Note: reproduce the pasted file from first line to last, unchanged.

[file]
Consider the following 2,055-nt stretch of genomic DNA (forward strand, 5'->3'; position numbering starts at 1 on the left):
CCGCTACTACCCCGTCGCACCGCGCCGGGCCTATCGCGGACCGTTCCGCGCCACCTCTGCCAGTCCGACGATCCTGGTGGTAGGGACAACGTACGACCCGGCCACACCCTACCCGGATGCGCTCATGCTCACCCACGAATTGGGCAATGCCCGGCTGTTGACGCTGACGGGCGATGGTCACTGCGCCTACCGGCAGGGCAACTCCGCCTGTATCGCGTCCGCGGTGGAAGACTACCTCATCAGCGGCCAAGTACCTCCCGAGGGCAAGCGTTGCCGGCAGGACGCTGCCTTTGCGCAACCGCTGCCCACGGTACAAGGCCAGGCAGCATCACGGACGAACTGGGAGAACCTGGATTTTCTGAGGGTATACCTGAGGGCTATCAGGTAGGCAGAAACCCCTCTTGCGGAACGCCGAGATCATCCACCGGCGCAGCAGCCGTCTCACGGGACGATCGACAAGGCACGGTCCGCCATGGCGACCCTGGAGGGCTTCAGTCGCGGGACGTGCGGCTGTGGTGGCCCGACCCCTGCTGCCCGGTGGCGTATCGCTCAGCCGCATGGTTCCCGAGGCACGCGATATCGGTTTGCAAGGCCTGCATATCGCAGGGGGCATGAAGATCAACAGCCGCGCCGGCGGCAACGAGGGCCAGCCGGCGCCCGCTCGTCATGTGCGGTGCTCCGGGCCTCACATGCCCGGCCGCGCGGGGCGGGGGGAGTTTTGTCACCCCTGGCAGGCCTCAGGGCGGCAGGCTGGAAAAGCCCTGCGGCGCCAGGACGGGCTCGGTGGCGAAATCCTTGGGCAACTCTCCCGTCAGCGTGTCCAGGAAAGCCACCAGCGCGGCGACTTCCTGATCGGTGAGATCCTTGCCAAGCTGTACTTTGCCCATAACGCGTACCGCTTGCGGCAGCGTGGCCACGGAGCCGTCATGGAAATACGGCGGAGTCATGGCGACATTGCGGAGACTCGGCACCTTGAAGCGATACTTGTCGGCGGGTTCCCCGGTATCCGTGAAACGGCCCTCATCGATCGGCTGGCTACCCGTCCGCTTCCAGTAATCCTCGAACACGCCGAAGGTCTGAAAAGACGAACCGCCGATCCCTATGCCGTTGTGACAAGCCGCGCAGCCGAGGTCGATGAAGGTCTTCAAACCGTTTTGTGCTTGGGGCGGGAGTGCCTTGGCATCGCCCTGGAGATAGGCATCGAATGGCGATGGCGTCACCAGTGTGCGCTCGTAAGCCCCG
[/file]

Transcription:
Consider the following 2,055-nt stretch of genomic DNA (forward strand, 5'->3'; position numbering starts at 1 on the left):
CCGCTACTACCCCGTCGCACCGCGCCGGGCCTATCGCGGACCGTTCCGCGCCACCTCTGCCAGTCCGACGATCCTGGTGGTAGGGACAACGTACGACCCGGCCACACCCTACCCGGATGCGCTCATGCTCACCCACGAATTGGGCAATGCCCGGCTGTTGACGCTGACGGGCGATGGTCACTGCGCCTACCGGCAGGGCAACTCCGCCTGTATCGCGTCCGCGGTGGAAGACTACCTCATCAGCGGCCAAGTACCTCCCGAGGGCAAGCGTTGCCGGCAGGACGCTGCCTTTGCGCAACCGCTGCCCACGGTACAAGGCCAGGCAGCATCACGGACGAACTGGGAGAACCTGGATTTTCTGAGGGTATACCTGAGGGCTATCAGGTAGGCAGAAACCCCTCTTGCGGAACGCCGAGATCATCCACCGGCGCAGCAGCCGTCTCACGGGACGATCGACAAGGCACGGTCCGCCATGGCGACCCTGGAGGGCTTCAGTCGCGGGACGTGCGGCTGTGGTGGCCCGACCCCTGCTGCCCGGTGGCGTATCGCTCAGCCGCATGGTTCCCGAGGCACGCGATATCGGTTTGCAAGGCCTGCATATCGCAGGGGGCATGAAGATCAACAGCCGCGCCGGCGGCAACGAGGGCCAGCCGGCGCCCGCTCGTCATGTGCGGTGCTCCGGGCCTCACATGCCCGGCCGCGCGGGGCGGGGGGAGTTTTGTCACCCCTGGCAGGCCTCAGGGCGGCAGGCTGGAAAAGCCCTGCGGCGCCAGGACGGGCTCGGTGGCGAAATCCTTGGGCAACTCTCCCGTCAGCGTGTCCAGGAAAGCCACCAGCGCGGCGACTTCCTGATCGGTGAGATCCTTGCCAAGCTGTACTTTGCCCATAACGCGTACCGCTTGCGGCAGCGTGGCCACGGAGCCGTCATGGAAATACGGCGGAGTCATGGCGACATTGCGGAGACTCGGCACCTTGAAGCGATACTTGTCGGCGGGTTCCCCGGTATCCGTGAAACGGCCCTCATCGATCGGCTGGCTACCCGTCCGCTTCCAGTAATCCTCGAACACGCCGAAGGTCTGAAAAGACGAACCGCCGATCCCTATGCCGTTGTGACAAGCCGCGCAGCCGAGGTCGATGAAGGTCTTCAAACCGTTTTGTGCTTGGGGCGGGAGTGCCTTGGCATCGCCCTGGAGATAGGCATCGAATGGCGATGGCGTCACCAGTGTGCGCTCGTAAGCCCCG